Infographic - Shipping 101: Incoterms

The Incoterms 2010 rules are standard sets of trading terms and conditions designed to assist traders when goods are sold and transported.

Each Incoterms rule specifies:

  • The obligations of each party (e.g. who is responsible for services such as transport; import and export clearance etc)
  • The point in the journey where risk transfers from the seller to the buyer

So by agreeing on an Incoterms rule and incorporating it into the sales contract, the buyer and seller can achieve a precise understanding of what each party is obliged to do, and where responsibility lies in event of loss, damage or other mishap.

The Incoterms rules are created and published by the International Chamber of Commerce (ICC) and are revised from time to time. The most recent revision is Incoterms 2010 which came into force on 1st January 2011.

A Buyer’s Guide to Incoterms

There are eleven rules are divided into two main groups

  • Rules for any transport mode:
    • EXW - Ex Works
    • FCA - Free Carrier
    • CPT - Carriage Paid To
    • CIP - Carriage & Insurance Paid to
    • DAT - Delivered At Terminal
    • DAP - Delivered At Place
    • DDP - Delivered Duty Paid
  • Rules for sea & inland waterway only:
    • FAS - Free Alongside Ship
    • FOB - Free On Board
    • CFR - Cost and Freight
    • CIF - Cost Insurance and Freight

In general the “transport by sea or inland waterway only” rules should only be used for bulk cargos (e.g. oil, coal etc) and non-containerised goods, where the exporter can load the goods directly onto the vessel. Where the goods are containerised, the “any transport mode” rules are more appropriate.

A critical difference between the rules in these two groups is the point at which risk transfers from seller to buyer. For example, the “Free on Board” (FOB) rule specifies that risk transfers when the goods have been loaded on board the vessel. However the “Free Carrier” (FCA) rule specifies that risk transfers when the goods have been taken in charge by the carrier.

Another useful way of classifying the rules is by considering:

  • Who is responsible for the main carriage – the buyer or the seller?
  • If the seller is responsible for the main carriage, where does the risk pass from the seller to the buyer – before the main carriage, or after it?
This gives us these four groups:
  • Buyer responsible for all carriage – EXW
  • Buyer arranges main carriage – FAS; FOB; FCA
  • Seller arranges main carriage, risk passes after main carriage – DAT; DAP; DDP
  • Seller arranges main carriage, but risk passes before main carriage – CFR; CIF; CPT; CIP
This last group of rules often surprises newcomers, because although the seller pays for transport to the named place, the risk transfers at an earlier point in the journey – see delivery.

Delivery

Under the Incoterms rules, “delivery” is linked to the transfer of risk and responsibility for the consignment from the seller to the buyer.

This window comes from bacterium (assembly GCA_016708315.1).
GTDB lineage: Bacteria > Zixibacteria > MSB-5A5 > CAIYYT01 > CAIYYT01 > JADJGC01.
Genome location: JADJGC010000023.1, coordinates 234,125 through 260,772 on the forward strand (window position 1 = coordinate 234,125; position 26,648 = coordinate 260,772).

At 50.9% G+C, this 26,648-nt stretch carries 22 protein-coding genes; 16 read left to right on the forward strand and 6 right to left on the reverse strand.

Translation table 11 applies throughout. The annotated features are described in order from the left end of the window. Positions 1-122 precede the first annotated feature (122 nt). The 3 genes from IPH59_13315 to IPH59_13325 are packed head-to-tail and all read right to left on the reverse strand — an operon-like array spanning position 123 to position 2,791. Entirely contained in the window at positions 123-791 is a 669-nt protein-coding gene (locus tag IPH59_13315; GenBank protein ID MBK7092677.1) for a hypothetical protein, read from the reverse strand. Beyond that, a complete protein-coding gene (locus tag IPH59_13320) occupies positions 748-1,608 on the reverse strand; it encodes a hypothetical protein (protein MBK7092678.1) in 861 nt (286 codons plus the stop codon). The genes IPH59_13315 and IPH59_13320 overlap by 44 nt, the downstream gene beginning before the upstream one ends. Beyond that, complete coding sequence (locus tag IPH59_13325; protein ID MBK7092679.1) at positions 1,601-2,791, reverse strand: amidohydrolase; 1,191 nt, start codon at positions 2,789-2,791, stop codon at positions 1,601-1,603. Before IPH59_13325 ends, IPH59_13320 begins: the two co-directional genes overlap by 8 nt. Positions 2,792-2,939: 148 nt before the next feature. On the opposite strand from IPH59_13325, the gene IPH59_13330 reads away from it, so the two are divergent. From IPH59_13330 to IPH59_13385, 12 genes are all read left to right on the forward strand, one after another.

Particular care must be taken with the “C” rules:

  • “CPT Carriage Paid to”,
  • “CIP Carriage and Insurance Paid to”,
  • “CFR Cost and Freight“,
  • “CIF Cost Insurance and Freight“.

Consider this rule “CIP Hong Kong Terminal 3”

This rule obliges the seller to contract with a carrier to transport the goods to the specified place, Hong Kong Terminal 3. This is the named place of destination.

However there is another critical point – the point where the seller hands the goods over to the carrier. This is the place of delivery, where risk passes from seller to buyer.

In this example, there are a number of possible places of delivery – e.g. it could be the container yard at the place of loading for the sea voyage (e.g. Felixstowe berth 8); or it could be the seller’s premises. So it is good practice for the buyer and seller to identify the place of delivery as well as the place of destination, and to include it in the commercial agreement.

If a place of delivery has not been agreed, and there is more than one carrier, then by default it is taken to be the point where the goods are taken in charge by the first carrier.

The U.S. Perspective

The Incoterms 2010 revision is of particular interest to companies in the United States for the following reasons.

Incoterms vs the Uniform Commercial Code

Trade practitioners in the U.S. will be aware that the terms FOB, CIF and so on are defined within the United States Federal Uniform Commercial Code (UCC). First published in 1952, UCC covers many aspects of commercial contracts. It contains “shipment and delivery” provisions that have similar aims to those of the Incoterms rules.

Some UCC expressions have the same three-letter abbreviations as those within the Incoterms system; but their definitions are totally different. Notoriously, “FOB” can have a number of different meanings within UCC, most of which do not correspond with the ICC Incoterms FOB definition.

Companies in the US are therefore faced with the prospect of mastering both the UCC for use with domestic transactions, plus ICC Incoterms rules for use with cross-border transactions.

Let’s format as presented by Onship Logistics; utilizing the following notes in the ‘More Details’ section:

Ex Works (EXW)

This rule places minimum responsibility on the seller, who merely has to make the goods available, suitably packaged, at the specified place, usually the seller’s factory or depot.

The buyer is responsible for loading the goods onto a vehicle (even though the seller may be better placed to do this); for all export procedures; for onward transport and for all costs arising after collection of the goods.

In many cross-border transactions, this rule can present practical difficulties.

Free Carrier (FCA)

A very flexible rule that is suitable for all situations where the buyer arranges the main carriage

For example:

  • Seller arranges pre-carriage from seller’s depot to the named place, which can be a terminal or transport hub, forwarder’s warehouse etc. Delivery and transfer of risk takes place when the truck or other vehicle arrives at this place, ready for unloading – in other words, the carrier is responsible for unloading the goods. (If there is more than one carrier, then risk transfers on delivery to the first carrier.)